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203

Media Reaction to “The Spoof”

BBC (UK) A wild and chilling theory about what happened to MH370, by Robert Cottrell

What if the MH370 flew north and landed safely on a Russian airstrip in Kazakhstan? Of course it’s a wild theory. It’s also a great yarn, with just enough data points to sound plausible.

Le Monde (France): Un an après, l’improbable disparition du MH370, by Florency de Changy

Mais si l’avion n’est pas au fond de l’océan Indien, où est-il ? Pour certains, il ne s’agit plus d’affiner des calculs déjà suraffinés, mais bien de remettre en cause la démarche tout entière. Se peut-il qu’une partie des données Inmarsat aient été trafiquées ? C’est la thèse du journaliste américain Jeff Wise qui vient de publier un livre numérique The Plane That Was not There (« L’avion qui n’était pas là »). Il propose un scénario dans lequel les « vraies fausses » informations d’Inmarsat ne sont là que pour faire diversion, alors que les vrais coupables sont les deux Ukrainiens et le Russe qui étaient assis à l’avant de l’avion et dont les passeports sont les seuls à ne pas avoir été vérifiés par leurs autorités nationales respectives. Le Groupe indépendant a immédiatement exclu Jeff Wise.

Das Bild (Germany): Das Sind die Theorien

Der amerikanische Wissenschaftsautor und Pilot Jeff Wise, der das Drama um MH370 seit Monaten für den US-Nachrichtensender CNN begleitet, glaubt sogar: Rebellen könnten die Maschine nach Zentralasien entführt haben – um die Boeing eines Tages für ihre Zwecke einzusetzen. Wise zu BILD: „Die Idee, MH 370 könnte nach Kasachstan verschleppt worden sein, ist nicht neu.”

Il Post (Italy): La teoria di Jeff Wise sul volo MH370, di Andrea Fiorello

Un anno dopo la scomparsa nel cielo dell’Asia del volo Malaysia Airlines MH370 – di cui non si hanno notizie dalle 2,40 del 3 marzo 2014, quando i radar persero le tracce dell’aereo circa due ore dopo il decollo da Kuala Lumpur con destinazione Pechino – il giornalista americano Jeff Wise ha pubblicato sul New York Magazine un lungo articolo che racconta la sua personale storia di “esperto” del volo MH370 e gli sviluppi delle teorie su cosa sia successo all’aereo, che lo hanno portato di recente a un’ipotesi che racconta come incredibile e convincente insieme.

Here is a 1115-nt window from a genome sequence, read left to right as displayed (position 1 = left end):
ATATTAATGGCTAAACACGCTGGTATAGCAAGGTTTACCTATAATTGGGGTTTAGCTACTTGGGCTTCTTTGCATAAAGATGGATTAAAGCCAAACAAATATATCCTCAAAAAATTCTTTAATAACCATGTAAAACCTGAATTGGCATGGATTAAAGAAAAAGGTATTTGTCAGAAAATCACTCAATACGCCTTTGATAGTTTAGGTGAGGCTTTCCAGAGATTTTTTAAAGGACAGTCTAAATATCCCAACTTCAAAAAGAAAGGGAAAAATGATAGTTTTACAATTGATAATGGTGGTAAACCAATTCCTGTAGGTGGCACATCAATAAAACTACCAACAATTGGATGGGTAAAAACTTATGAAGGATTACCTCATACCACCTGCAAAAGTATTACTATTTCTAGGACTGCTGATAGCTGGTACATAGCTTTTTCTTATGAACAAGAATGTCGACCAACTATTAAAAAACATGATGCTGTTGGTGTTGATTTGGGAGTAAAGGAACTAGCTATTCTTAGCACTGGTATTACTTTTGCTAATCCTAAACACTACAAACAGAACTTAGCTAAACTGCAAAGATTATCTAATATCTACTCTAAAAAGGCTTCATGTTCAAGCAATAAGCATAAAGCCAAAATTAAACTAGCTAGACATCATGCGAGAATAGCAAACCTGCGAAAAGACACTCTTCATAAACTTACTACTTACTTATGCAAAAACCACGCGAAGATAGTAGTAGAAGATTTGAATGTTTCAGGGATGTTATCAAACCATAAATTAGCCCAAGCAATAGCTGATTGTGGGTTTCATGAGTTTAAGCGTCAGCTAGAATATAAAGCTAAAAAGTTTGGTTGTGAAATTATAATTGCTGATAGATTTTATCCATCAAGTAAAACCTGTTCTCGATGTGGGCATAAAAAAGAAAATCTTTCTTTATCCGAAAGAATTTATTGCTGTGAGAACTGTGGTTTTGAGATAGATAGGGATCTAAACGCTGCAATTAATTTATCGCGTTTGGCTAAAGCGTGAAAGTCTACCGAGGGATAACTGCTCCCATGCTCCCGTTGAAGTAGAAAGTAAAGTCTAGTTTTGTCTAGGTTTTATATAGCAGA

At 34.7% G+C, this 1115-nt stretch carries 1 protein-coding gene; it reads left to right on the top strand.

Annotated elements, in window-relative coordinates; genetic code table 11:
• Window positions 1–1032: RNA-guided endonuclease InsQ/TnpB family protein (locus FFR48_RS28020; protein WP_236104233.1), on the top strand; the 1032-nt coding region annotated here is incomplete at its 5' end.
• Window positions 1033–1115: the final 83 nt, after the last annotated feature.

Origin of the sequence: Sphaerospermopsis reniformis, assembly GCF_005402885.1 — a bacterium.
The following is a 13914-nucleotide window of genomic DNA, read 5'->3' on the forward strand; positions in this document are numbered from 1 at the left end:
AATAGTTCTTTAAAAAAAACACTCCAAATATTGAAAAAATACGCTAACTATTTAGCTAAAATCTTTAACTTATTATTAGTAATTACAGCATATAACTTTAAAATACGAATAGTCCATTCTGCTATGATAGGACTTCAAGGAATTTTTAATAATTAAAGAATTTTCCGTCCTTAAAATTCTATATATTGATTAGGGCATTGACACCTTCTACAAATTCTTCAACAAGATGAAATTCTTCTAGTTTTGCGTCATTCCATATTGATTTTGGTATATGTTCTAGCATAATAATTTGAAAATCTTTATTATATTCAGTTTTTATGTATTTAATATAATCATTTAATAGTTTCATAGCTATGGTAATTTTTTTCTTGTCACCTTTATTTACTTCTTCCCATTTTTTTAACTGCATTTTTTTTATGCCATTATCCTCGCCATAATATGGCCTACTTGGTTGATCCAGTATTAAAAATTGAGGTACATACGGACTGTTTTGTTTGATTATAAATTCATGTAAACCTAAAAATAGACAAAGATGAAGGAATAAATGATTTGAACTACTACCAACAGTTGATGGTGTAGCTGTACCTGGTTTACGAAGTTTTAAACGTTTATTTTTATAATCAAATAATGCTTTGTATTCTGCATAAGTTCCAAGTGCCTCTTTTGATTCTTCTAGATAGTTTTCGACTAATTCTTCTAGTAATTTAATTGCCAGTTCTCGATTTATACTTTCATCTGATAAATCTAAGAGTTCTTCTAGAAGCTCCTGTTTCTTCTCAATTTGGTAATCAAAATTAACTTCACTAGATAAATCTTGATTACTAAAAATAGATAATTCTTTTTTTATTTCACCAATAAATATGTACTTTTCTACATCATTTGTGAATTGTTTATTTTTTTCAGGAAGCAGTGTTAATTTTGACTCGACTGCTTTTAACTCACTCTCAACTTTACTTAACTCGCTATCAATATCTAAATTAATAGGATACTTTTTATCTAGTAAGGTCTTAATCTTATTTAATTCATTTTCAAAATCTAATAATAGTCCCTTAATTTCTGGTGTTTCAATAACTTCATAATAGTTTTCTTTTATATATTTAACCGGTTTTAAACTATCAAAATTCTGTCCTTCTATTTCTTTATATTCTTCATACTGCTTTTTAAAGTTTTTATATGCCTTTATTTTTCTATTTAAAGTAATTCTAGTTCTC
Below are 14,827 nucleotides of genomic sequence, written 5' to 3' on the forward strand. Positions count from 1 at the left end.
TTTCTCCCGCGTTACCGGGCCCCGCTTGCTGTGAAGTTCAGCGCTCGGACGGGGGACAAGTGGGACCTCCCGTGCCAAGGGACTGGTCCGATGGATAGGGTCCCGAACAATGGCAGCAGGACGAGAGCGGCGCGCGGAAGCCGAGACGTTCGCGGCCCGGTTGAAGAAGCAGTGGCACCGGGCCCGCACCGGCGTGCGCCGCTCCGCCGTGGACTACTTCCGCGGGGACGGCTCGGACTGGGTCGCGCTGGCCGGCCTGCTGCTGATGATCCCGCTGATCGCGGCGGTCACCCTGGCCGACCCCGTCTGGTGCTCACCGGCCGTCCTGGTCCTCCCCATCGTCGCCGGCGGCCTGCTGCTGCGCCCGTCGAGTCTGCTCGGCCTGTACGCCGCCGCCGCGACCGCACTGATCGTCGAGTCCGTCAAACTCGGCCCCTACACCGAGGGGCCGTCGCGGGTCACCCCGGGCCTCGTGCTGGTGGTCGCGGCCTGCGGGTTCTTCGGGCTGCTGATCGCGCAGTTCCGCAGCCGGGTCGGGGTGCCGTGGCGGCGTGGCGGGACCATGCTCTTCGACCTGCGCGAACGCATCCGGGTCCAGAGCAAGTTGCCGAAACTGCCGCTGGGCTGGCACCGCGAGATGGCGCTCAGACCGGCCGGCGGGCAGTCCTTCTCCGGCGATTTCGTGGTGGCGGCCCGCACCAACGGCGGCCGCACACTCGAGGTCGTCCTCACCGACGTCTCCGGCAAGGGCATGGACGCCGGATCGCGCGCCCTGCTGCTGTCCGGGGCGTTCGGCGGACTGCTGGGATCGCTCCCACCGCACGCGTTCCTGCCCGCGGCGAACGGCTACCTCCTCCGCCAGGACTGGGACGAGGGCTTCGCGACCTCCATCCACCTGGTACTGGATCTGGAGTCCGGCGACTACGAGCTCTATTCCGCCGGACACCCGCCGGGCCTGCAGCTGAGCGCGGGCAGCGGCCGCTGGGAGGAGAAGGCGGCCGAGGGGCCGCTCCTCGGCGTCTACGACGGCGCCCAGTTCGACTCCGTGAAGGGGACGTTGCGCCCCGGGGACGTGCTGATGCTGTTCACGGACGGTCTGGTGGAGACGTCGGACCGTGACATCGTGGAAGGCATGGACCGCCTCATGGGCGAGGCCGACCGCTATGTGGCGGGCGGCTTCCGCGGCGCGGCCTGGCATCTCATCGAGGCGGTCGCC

RT (Russia): ‘True story!’ MSM spins theory that Putin hijacked MH370 and landed it in Kazakhstan, by Nebojsa Malic

Judging by his observations about MH17 and Russia, Wise has clearly fallen victim to what psychologists call confirmation bias – a tendency to see and interpret information in a way that confirms one’s preconceptions. However, almost the entire mainstream press in the West suffers from this when it comes to Russia – prompting several commentators to dub the phenomenon ‘Putin Derangement Syndrome.’ Witness the recent announcement by a “Pentagon think-tank” that Vladimir Putin is supposedly autistic, dutifully reported as fact. Now it seems Jeff Wise’s fantasy is due for the same treatment.

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590

What Was Going On at Yubileyniy?

1 - Yubileyniy overview 2012 smallAs readers of this blog or my Kindle Single (or, now, New York magazine) know, I’m intrigued by the possibility that MH370 might have been hijacked and flown north to the Yubileyniy Aerodrome within the Baikonur Cosmodrome. If so, it would have come to rest on the specially-milled concrete at approximately an hour and a half before sunrise on Sunday, March 8. And then what? If it stayed where it was, it would have been easy to spot by land-imaging satellites overhead. To avoid detection, it would have to have either refueled and taken off again, or found some kind of shelter.

As it happens, the Kazakh steppe is a terrible place to hide a 210-foot long, 60-foot-high airplane. The flat, desert plain is sparsely populated and almost featureless, so that anything large and unusual is apt to stand out. There is no natural canopy of trees to shelter under. Though there are large buildings at the cosmodrome where space vehicles are serviced, there are no large structures near Yubileyniy.

After I began developing my “Spoof” hypthesis I spent days scouring first Google Earth, then free commercial satellite imagery looking for any hint that a plane could have been stashed in the vicinity. The pickings were slim. The Yubileyniy complex was built in the ‘80s as the landing site for the Buran space plane, and after the program was cancelled in 1989 it has largely sat disused. Occasionally the runway is used by planes carrying inbound VIPs and cosmonauts, but otherwise nothing has really happened there in decades. An overview of the area is depicted above.